Is the following code legal according to C99?

for(....) {
int x = 4;

You can assume that before line 3 the variable x was never declared.

C99 (PDF)

Until now I have only found the following, but I dont think that this is enough:

A block allows a set of declarations and statements to be grouped into one syntactic unit. The initializers of objects that have automatic storage duration, and the variable length array declarators of ordinary identifiers with block scope, are evaluated and the values are stored in the objects (including storing an indeterminate value in objects without an initializer) each time the declaration is reached in the order of execution, as if it were a statement, and within each declaration in the order that declarators appear.

From page 145 of that PDF.

up vote 7 down vote accepted

Yes, you can declare or define a variable anywhere you want in C99 (at the start of a block in C89).

You said:

"You can assume that before line 3 the variable x was never declared."

Even if it was previously declared, you could declare a new variable with the same name. Doing that prevents you from accessing the old variable within that block.

int x = 0;               /* old x */
printf("%d\n", x);       /* old x, prints 0 */
do {
    int x = 42;          /* new x */
    printf("%d\n", x);   /* new x, prints 42 */
} while (0);
printf("%d\n", x);       /* old x, prints 0 */

I've never tried the following in C99. I really don't know what happens :)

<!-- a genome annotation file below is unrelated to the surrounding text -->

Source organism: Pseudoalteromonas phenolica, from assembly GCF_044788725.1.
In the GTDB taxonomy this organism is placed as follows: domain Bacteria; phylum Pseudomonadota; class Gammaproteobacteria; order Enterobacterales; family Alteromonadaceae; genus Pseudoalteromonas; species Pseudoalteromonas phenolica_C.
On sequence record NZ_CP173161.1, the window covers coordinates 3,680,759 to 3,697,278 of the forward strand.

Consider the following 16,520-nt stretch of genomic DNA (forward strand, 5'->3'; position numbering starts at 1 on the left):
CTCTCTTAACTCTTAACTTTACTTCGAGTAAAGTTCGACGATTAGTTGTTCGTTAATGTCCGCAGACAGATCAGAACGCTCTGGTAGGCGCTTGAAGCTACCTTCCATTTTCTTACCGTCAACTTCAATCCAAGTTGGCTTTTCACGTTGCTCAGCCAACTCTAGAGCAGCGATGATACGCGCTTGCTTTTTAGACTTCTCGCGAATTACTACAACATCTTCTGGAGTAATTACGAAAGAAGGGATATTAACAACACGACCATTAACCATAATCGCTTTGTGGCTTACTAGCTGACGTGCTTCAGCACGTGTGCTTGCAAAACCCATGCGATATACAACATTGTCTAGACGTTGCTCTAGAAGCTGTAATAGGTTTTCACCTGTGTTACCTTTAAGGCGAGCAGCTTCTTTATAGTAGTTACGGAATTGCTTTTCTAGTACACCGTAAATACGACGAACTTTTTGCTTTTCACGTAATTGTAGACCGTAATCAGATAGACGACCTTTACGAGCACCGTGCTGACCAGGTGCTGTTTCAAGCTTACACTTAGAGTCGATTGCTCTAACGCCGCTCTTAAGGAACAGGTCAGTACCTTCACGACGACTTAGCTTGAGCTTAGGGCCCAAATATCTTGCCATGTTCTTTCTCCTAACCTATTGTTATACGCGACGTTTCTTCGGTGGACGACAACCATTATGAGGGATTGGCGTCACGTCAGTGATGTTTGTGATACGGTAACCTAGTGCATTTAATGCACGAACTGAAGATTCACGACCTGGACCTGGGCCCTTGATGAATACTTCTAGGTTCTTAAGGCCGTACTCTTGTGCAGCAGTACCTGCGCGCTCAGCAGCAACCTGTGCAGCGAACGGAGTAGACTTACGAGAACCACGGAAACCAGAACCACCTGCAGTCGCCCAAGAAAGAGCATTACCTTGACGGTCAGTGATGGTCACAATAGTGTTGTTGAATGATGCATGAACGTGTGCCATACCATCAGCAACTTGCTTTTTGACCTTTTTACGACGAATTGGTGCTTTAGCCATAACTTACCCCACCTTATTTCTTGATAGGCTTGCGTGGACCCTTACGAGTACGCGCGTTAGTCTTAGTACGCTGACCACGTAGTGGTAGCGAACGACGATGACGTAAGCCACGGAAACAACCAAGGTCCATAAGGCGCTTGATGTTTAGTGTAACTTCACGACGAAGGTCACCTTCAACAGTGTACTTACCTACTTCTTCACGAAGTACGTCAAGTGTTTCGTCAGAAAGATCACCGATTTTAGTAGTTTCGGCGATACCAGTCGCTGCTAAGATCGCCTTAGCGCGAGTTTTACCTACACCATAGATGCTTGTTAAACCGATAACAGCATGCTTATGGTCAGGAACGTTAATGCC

I'll try later, when I get access to a (almost) C99 compiler

int x = 0;
do {
    printf("%d\n", x);   /* old x? new x? crash? Undefined Behaviour? */
    int x = 42;
} while (0);

The C99 feature of declaring/defining variables wherever one wants is not a feature that makes me want to change :)

  • 1
    Old x. The scope of an automatic variable starts where it is defined, and runs to the end of the block. – Steve Jessop Dec 10 '09 at 13:32
  • 1
    To be honest, shadowing automatic variables is a pretty dubious anyway. Declaring them at the start of the block doesn't stop somebody trying to use the outer x, and getting the inner one instead because they forgot it was there. If you can trust someone to cope with shadowed variables at all, I think you have to trust them to know the scope rules - if you used a C99 compiler all the time, you'd know them pretty quickly too, because you'd know that if the outer x didn't exist at all, that C99 loop wouldn't compile. – Steve Jessop Dec 10 '09 at 13:41

This is legal in both C99 and C89. Look at 6.8.2 , which defines compound statement

  • 1
    Can you add a little more detail? Which one of the 3 cases am I at? Thanks! – quilby Dec 10 '09 at 12:52
  • @quilby: In C89 you can declare variables at the start of any new scope, which is a {} block. In C99 you can declare variables wherever you want in a scope. – Mads Elvheim Dec 10 '09 at 13:06
  • Any idea whether this was first introduced in C89, or was present in earlier C editions?… – cnst Oct 19 '15 at 5:16

Yes, you can create a variable at the beginning of any block. The variable is initialised each time the block is entered In C++, you can create them anywhere within the block.

  • 1
    In C99 you can create them anywhere as well. – nos Dec 10 '09 at 12:49
  • Shows how much C99 coding I do :-) – anon Dec 10 '09 at 12:53
  int x=4;
  /*More code*/

Yeah this is legal in C99 but you are not allowed to access 'x' after the block.It would be Undefined Behaviour trying to access 'x' beyond its scope.

  • 1
    It would not be undefined behavior. It would be a compilation error to refer to x beyond its scope. – Rob Kennedy Jan 18 '10 at 23:48

Your Answer


By clicking "Post Your Answer", you acknowledge that you have read our updated terms of service, privacy policy and cookie policy, and that your continued use of the website is subject to these policies.

Not the answer you're looking for? Browse other questions tagged or ask your own question.